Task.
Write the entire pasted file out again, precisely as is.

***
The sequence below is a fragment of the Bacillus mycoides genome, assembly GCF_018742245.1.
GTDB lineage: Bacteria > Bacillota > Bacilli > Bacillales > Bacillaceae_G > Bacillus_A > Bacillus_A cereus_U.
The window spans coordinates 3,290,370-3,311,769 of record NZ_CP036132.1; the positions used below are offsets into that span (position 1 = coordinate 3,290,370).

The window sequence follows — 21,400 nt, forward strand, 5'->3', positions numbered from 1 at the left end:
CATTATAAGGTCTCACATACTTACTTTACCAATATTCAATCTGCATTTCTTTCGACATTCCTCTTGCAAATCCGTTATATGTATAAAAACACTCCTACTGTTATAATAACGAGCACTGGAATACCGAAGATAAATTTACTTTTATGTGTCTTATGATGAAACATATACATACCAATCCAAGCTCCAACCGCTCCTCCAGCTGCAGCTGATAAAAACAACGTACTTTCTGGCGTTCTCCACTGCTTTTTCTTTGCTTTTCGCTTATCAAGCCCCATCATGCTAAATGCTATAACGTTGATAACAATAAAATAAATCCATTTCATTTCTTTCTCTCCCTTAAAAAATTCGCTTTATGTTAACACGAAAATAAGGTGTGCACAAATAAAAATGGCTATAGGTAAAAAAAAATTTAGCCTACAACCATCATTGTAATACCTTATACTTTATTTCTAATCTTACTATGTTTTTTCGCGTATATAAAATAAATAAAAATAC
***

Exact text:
The sequence below is a fragment of the Bacillus mycoides genome, assembly GCF_018742245.1.
GTDB lineage: Bacteria > Bacillota > Bacilli > Bacillales > Bacillaceae_G > Bacillus_A > Bacillus_A cereus_U.
The window spans coordinates 3,290,370-3,311,769 of record NZ_CP036132.1; the positions used below are offsets into that span (position 1 = coordinate 3,290,370).

The window sequence follows — 21,400 nt, forward strand, 5'->3', positions numbered from 1 at the left end:
CATTATAAGGTCTCACATACTTACTTTACCAATATTCAATCTGCATTTCTTTCGACATTCCTCTTGCAAATCCGTTATATGTATAAAAACACTCCTACTGTTATAATAACGAGCACTGGAATACCGAAGATAAATTTACTTTTATGTGTCTTATGATGAAACATATACATACCAATCCAAGCTCCAACCGCTCCTCCAGCTGCAGCTGATAAAAACAACGTACTTTCTGGCGTTCTCCACTGCTTTTTCTTTGCTTTTCGCTTATCAAGCCCCATCATGCTAAATGCTATAACGTTGATAACAATAAAATAAATCCATTTCATTTCTTTCTCTCCCTTAAAAAATTCGCTTTATGTTAACACGAAAATAAGGTGTGCACAAATAAAAATGGCTATAGGTAAAAAAAAATTTAGCCTACAACCATCATTGTAATACCTTATACTTTATTTCTAATCTTACTATGTTTTTTCGCGTATATAAAATAAATAAAAATAC